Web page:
Klippel-Feil syndrome presents with an abnormal fusion of 2 or more bones in the cervical spine. This creates a characteristic appearance of a short neck with resulting facial asymmetry, low hairline, and limited neck mobility. This can lead to chronic headaches, limited range of neck motion, and neck muscle pain. More importantly, it can also result in spinal stenosis, neurologic deficit, cervical spinal deformity, instability, and spinal stenosis. Patients can be poly-syndromic in their presentation as well.
Etiology is unknown. It can co-present with fetal alcohol syndrome, Goldenhar syndrome, as well as Sprengel’s deformity.
Mutations in the GDF6, GDF 3, and MEOX1 genes can cause Klippel-Feil syndrome. GDF6 is involved in proper bone formation while GDF3 is involved in bone development. MEOX1 gene creates the homeobox protein MOX1 that regulates the separation of vertebrae. GDF6 and GDF3 abnormalities are inherited in an autosomal dominant pattern while MEOX1 mutations are autosomal recessive.
It was initially reported in 1912 by Maurice Klippel and Andre Feil. Klippel-Feil syndrome occurs in approximately 1 in 40,000 to 42,000 newborns worldwide with a slight preference to females. Nouri et al. illustrated 2.0% incidence of Klippel-Feil syndrome on MRI in a global cohort of 458 patients. Brown et al. reviewed 1400 skeletons and put the incidence at 0.71%. It is important to recognize that pediatric unsymptomatic patients, that never undergo cervical imaging and who do not present with obvious physical deformity, are likely to graduate into adulthood unaware of their condition.
Faulty segmentation occurs during embryo development 3 to 8 week of gestation. This is a failure of normal segmentation or formation of the cervical somites.
A thorough and complete history and physical should be entertained. This should include all major systems as well as a detailed family genetic history. It is also important to recognize that patients with Klippel-Feil syndrome may be predisposed to congenital spinal stenosis. As such, a relatively low impact or low energy injury may induce a significant neurologic deficit.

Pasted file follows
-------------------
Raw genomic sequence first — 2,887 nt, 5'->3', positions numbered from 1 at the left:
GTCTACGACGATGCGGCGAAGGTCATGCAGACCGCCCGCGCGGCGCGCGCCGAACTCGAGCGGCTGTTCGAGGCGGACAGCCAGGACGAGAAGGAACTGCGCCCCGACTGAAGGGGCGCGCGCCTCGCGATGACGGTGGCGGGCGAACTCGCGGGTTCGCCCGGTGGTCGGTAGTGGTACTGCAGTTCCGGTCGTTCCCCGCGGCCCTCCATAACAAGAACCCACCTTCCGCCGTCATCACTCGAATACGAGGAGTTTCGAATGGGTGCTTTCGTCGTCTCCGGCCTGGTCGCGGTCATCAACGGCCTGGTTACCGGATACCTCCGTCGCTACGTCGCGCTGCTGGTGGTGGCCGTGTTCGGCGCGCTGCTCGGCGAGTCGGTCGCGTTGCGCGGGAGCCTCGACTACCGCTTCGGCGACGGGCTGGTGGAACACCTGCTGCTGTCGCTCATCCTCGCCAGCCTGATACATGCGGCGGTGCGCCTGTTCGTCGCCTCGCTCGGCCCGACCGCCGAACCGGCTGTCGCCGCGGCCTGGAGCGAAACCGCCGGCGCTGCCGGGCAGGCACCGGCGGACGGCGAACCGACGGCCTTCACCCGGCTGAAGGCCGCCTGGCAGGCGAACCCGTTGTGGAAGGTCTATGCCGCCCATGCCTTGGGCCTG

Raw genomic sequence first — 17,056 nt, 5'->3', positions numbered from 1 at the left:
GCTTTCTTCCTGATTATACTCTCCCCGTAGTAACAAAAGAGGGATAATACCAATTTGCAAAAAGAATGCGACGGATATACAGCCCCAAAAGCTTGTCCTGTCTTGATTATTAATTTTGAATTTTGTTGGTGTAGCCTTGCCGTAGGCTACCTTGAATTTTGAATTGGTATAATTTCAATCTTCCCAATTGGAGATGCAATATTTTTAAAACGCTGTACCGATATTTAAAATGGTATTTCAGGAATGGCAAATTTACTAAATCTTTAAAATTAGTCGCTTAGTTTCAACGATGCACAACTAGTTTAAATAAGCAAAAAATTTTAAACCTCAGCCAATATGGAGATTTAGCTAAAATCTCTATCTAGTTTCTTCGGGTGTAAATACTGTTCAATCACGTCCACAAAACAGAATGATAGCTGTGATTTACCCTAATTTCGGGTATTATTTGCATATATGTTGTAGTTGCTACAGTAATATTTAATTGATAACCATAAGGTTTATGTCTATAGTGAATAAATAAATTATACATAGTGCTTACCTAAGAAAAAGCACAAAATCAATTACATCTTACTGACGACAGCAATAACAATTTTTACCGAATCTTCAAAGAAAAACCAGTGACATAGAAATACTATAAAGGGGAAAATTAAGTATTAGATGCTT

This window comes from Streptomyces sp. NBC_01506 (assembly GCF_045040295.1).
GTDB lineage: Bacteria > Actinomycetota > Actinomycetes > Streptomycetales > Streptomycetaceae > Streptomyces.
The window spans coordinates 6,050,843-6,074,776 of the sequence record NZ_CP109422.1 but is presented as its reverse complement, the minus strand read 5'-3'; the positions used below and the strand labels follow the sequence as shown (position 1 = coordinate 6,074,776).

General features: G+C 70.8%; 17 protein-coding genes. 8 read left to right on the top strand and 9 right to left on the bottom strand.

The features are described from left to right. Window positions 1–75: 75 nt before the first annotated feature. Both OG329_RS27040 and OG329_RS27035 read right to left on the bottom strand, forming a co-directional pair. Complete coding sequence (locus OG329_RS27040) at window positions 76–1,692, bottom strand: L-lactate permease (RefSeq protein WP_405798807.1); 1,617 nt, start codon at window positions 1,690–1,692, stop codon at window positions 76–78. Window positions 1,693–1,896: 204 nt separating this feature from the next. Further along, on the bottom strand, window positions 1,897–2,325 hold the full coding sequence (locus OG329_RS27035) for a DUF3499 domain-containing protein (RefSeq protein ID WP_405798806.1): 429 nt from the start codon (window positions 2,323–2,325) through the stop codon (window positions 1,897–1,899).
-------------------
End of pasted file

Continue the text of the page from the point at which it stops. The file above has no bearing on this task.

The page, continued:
Physical exam findings include a shortened neck stature and low-lying hairline. Neurologic symptoms may include radiculopathy and myelopathy. Formal assessment for related sequence should also be entertained. A strict neurologic exam including cranial nerves, sensory, motor, and rectal tone (for acute neurologic changes) is mandatory.
The classic complete clinical triad of the low hairline, short neck, and restricted neck motion is only present 50% of patients with Klippel-Fiel.
Physical examination should be complete and detailed. The presentation may occur simultaneously with Sprengel’s deformity, Duane syndrome, renal agenesis, Wildervanck syndrome, and other vascular and cardiac abnormalities. Approximately 50% of patients with Klippel-Feil will present with concurrent scoliosis. Fifty percent may have atlantoaxial instability. Approximately 30% will present renal disease and 30% with deafness. All systems need to properly detailed and examined.